Data – we’re collecting so much of it every day in our senior living operations. That’s a good thing because the numbers help to tell us the story of the health of our businesses. But with so much raw data available at our fingertips, it can be easy to succumb to analysis paralysis.
The good news is that the best senior living CRM software is designed to take in all this data and turn it into useful and informative metrics. Below are the 10 sales cycle metrics that every senior living owner-operator should watch to stay on top of their business.
1. Speed to Lead
Speed to Lead is a measurement of how fast a sales person is responding to new leads. The faster they respond to a lead’s initial contact, the more positive an impression your senior living community is going to make on them, and the more likely they are going to want to come in for a tour.
What should the speed-to-lead expectations be?
- Within 10 minutes of receiving the lead, an automated response – email, text, or phone call – goes out acknowledging their contact, thanking them for their interest,and letting them know a personal contact is coming shortly.
- Within 1 business hour, a personal call is made. This is a short, quick, and meaningful dialogue to learn more about their situation and let them know you value them.
2. Prospect Journey Ratios
- Lead to Tour Ratio
This measures all of the leads entering the funnel – whether they called, walked in, filled out a contact form, or were a referral from any source – who actually toured the community.
- Inquiry to Tour Ratio
This measures how effective the sales professional is at getting an inquiry to come in for a tour. What’s the difference between Lead to Tour and Inquiry to Tour? The sales person has to make a connection – a.k.a. an inquiry – with the lead. Why measure both of these? If there is a difference of more than 20% between Lead to Tour and Inquiry to Tour it can be an indicator of a lack of attempts to contact the leads.
- Tour to Move-In Ratio
This is a measure of the number of prospects who have toured the community who then go on to move in. Why is it an important metric? It identifies potential issues including the quality of the tour, the condition of the community, how the community stacks up against its competitors, and the sales director’s follow-up.
3. Average Time/Effort to Sale
A cutting-edge CRM like WelcomeHome tracks not only the numbers in the stages of the sales funnel – like leads, prospects, tours, deposits, move-ins – but also the intervals of time between each stage. What’s the benefit of that? It shows how much effort and time a sales person invests to get a prospect to move in, which is tremendously helpful in calculating and forecasting occupancy.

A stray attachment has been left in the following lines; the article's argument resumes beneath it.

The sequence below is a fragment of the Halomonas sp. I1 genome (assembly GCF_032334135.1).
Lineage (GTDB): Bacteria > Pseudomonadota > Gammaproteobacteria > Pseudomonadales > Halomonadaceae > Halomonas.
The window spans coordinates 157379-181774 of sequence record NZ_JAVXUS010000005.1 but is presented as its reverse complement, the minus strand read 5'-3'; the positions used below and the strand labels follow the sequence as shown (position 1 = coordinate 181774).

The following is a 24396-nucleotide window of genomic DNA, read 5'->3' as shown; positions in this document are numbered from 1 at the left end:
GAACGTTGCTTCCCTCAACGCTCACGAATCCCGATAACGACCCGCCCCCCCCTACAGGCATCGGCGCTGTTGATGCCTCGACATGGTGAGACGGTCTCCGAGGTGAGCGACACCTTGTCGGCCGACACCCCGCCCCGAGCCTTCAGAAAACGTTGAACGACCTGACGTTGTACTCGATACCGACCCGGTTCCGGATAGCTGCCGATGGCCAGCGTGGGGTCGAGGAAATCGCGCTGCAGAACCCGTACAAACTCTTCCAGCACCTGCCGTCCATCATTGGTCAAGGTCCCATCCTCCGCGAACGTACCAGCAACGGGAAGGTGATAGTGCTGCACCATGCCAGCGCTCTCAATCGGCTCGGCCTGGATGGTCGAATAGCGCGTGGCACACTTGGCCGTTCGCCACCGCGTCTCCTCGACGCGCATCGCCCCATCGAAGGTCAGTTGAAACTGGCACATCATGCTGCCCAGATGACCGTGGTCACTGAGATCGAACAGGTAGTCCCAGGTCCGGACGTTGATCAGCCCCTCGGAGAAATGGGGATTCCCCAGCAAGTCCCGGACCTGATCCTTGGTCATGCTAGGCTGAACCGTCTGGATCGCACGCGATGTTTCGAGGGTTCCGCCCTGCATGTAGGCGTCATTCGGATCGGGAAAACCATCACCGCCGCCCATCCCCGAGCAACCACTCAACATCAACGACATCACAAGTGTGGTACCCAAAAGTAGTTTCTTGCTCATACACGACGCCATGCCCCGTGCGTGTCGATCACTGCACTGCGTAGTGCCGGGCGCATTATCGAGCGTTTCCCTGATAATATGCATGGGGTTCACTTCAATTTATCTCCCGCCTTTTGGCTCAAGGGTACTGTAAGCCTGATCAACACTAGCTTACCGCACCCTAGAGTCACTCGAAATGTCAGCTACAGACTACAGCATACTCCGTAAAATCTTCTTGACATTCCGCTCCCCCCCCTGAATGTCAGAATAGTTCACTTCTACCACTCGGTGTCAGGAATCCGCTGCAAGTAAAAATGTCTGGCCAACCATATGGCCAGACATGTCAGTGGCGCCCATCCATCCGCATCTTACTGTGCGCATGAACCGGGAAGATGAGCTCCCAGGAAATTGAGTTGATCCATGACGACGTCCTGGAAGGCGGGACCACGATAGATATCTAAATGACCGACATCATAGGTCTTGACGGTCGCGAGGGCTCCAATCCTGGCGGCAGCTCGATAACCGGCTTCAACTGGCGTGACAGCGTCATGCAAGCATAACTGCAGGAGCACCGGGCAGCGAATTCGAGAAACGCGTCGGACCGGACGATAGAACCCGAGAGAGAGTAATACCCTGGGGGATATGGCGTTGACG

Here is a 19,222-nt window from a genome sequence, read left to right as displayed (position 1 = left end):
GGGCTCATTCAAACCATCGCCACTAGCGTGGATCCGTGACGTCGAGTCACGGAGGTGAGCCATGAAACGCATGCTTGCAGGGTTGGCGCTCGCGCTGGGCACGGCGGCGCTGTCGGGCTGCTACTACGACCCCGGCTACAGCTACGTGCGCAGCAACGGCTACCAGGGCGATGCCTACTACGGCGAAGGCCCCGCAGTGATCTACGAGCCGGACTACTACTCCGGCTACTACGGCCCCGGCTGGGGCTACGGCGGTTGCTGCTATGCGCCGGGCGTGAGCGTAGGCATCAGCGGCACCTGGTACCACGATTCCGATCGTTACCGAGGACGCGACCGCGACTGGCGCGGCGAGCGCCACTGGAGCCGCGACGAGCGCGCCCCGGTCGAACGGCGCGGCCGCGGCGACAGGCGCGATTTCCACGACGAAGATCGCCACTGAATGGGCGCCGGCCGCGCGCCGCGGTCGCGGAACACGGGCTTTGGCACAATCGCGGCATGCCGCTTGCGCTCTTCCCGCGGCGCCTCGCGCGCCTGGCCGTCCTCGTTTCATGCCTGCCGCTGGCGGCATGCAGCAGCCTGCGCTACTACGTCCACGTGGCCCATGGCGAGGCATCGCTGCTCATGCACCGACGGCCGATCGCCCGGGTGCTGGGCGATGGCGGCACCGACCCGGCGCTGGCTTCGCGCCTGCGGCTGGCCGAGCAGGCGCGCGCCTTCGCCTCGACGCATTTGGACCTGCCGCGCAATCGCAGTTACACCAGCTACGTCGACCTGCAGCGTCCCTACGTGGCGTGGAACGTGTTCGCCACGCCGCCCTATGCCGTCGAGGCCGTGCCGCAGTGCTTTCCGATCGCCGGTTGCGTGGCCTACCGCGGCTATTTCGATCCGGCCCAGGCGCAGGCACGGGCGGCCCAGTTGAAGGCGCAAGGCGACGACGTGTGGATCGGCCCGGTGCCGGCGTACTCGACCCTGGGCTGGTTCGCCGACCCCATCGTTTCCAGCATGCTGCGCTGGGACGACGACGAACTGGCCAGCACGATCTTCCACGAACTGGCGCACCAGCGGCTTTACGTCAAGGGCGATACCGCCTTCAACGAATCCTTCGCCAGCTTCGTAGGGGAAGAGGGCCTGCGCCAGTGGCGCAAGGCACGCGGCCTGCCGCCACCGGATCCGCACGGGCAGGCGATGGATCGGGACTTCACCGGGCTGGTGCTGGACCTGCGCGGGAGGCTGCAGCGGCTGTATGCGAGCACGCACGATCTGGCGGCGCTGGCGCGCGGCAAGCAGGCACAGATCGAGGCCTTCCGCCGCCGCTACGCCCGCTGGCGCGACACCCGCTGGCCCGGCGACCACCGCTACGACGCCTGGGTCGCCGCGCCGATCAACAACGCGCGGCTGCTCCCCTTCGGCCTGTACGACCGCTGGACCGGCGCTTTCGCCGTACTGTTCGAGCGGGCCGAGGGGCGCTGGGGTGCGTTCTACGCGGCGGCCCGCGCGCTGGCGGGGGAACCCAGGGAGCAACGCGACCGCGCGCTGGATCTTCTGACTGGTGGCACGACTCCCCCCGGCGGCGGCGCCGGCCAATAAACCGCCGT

4. Net Move-Ins / Move-Outs
Increasing occupancy in senior living communities requires more move-ins than move-outs in any given time period – month, quarter, or year. The goal of sales professionals is to be net-positive so occupancy increases. If the community is showing an ongoing net-negative trend, it’s an indication of either not enough move-ins or too many move-outs. Either of these requires a closer look to identify problems in the community. Remember – it may not be a sales problem!
5. Average Length of Stay
A longer average length of stay has many advantages over a shorter average length of stay. When you add up the costs – marketing, sales, administrative, and operational – of moving a lead through the sales cycle to eventually becoming a resident, you can begin to see the financial benefit of longer lengths of stay. Outside of the financial benefits, a community filled with long-tenured residents feelsdifferent. For many, it’s obvious that this is home for the residents. The causes of shorter lengths of stay can include failing to attract residents with lower levels of acuity, or not selling the benefits of the community’s retirement lifestyle amenities. Whether a marketing, sales, or operations challenge, knowing the issue is half the battle.
6. Percentage of Stalled Prospects
In our blog, ”Don’t Let a Hot Lead Cool Off- Follow Up”, we talked about how sales professionals can keep their prospects warm or hot by moving them along in the sales funnel. The key activities that make this happen are following up and closing to a next step in the sales process (like giving a tour, scheduling purposeful follow-up, making a home visit, or getting a deposit). If the sales professional is not performing the necessary activities in the sales system, the prospects are going to cool off – and most likely look elsewhere.
Knowing the details of the prospects in the funnel – like how many are stalled and how long they are taking to get through the funnel – is helpful in identifying challenges the sales professional may be having in managing their prospect relationships.
7. Resident and Employee Satisfaction
Simply stated, the best predictor of high occupancy is resident happiness, and the best predictor of resident happiness is employee satisfaction. Although challenging to accomplish, surveying your residents and employees can tell you what you need to know about their satisfaction – or lack of.
Put your collected data to good use and turn it into useful and informative metrics. By watching these 10 sales cycle metrics, senior living owner-operators can stay on top of their business, identify weaknesses and challenges, and more easily overcome them.
Experience for yourself what thousands of senior living professionals rely on to make their job easier: request a free demo of WelcomeHome’s CRM today.